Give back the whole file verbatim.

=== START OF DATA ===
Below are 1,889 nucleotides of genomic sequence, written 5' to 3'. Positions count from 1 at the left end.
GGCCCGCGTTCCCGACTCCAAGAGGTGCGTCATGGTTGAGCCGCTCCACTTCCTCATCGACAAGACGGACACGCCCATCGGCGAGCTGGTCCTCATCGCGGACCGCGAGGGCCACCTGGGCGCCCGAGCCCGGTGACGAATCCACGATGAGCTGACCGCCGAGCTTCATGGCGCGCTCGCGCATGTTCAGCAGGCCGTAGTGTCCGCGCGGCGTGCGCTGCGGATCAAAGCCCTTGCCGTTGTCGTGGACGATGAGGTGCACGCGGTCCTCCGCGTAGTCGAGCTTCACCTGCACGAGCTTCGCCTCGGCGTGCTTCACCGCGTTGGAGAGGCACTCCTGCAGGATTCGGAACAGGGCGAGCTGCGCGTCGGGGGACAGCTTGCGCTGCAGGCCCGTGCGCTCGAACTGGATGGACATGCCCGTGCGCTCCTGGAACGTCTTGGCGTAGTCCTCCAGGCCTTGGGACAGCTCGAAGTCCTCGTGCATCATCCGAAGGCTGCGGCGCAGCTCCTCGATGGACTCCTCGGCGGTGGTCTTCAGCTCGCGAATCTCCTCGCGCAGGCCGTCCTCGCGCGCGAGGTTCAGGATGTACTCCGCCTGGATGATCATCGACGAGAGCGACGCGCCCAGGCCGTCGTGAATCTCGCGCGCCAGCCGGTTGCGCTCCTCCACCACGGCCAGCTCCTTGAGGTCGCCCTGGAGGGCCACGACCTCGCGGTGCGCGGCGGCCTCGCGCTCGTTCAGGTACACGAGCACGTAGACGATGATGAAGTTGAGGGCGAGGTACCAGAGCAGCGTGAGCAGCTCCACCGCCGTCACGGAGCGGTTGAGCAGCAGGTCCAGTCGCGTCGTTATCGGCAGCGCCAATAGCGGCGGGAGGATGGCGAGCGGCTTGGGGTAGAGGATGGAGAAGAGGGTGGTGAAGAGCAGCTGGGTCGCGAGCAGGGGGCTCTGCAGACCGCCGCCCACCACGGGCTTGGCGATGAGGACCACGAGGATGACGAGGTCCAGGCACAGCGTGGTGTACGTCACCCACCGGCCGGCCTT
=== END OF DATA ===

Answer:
Below are 1,889 nucleotides of genomic sequence, written 5' to 3'. Positions count from 1 at the left end.
GGCCCGCGTTCCCGACTCCAAGAGGTGCGTCATGGTTGAGCCGCTCCACTTCCTCATCGACAAGACGGACACGCCCATCGGCGAGCTGGTCCTCATCGCGGACCGCGAGGGCCACCTGGGCGCCCGAGCCCGGTGACGAATCCACGATGAGCTGACCGCCGAGCTTCATGGCGCGCTCGCGCATGTTCAGCAGGCCGTAGTGTCCGCGCGGCGTGCGCTGCGGATCAAAGCCCTTGCCGTTGTCGTGGACGATGAGGTGCACGCGGTCCTCCGCGTAGTCGAGCTTCACCTGCACGAGCTTCGCCTCGGCGTGCTTCACCGCGTTGGAGAGGCACTCCTGCAGGATTCGGAACAGGGCGAGCTGCGCGTCGGGGGACAGCTTGCGCTGCAGGCCCGTGCGCTCGAACTGGATGGACATGCCCGTGCGCTCCTGGAACGTCTTGGCGTAGTCCTCCAGGCCTTGGGACAGCTCGAAGTCCTCGTGCATCATCCGAAGGCTGCGGCGCAGCTCCTCGATGGACTCCTCGGCGGTGGTCTTCAGCTCGCGAATCTCCTCGCGCAGGCCGTCCTCGCGCGCGAGGTTCAGGATGTACTCCGCCTGGATGATCATCGACGAGAGCGACGCGCCCAGGCCGTCGTGAATCTCGCGCGCCAGCCGGTTGCGCTCCTCCACCACGGCCAGCTCCTTGAGGTCGCCCTGGAGGGCCACGACCTCGCGGTGCGCGGCGGCCTCGCGCTCGTTCAGGTACACGAGCACGTAGACGATGATGAAGTTGAGGGCGAGGTACCAGAGCAGCGTGAGCAGCTCCACCGCCGTCACGGAGCGGTTGAGCAGCAGGTCCAGTCGCGTCGTTATCGGCAGCGCCAATAGCGGCGGGAGGATGGCGAGCGGCTTGGGGTAGAGGATGGAGAAGAGGGTGGTGAAGAGCAGCTGGGTCGCGAGCAGGGGGCTCTGCAGACCGCCGCCCACCACGGGCTTGGCGATGAGGACCACGAGGATGACGAGGTCCAGGCACAGCGTGGTGTACGTCACCCACCGGCCGGCCTT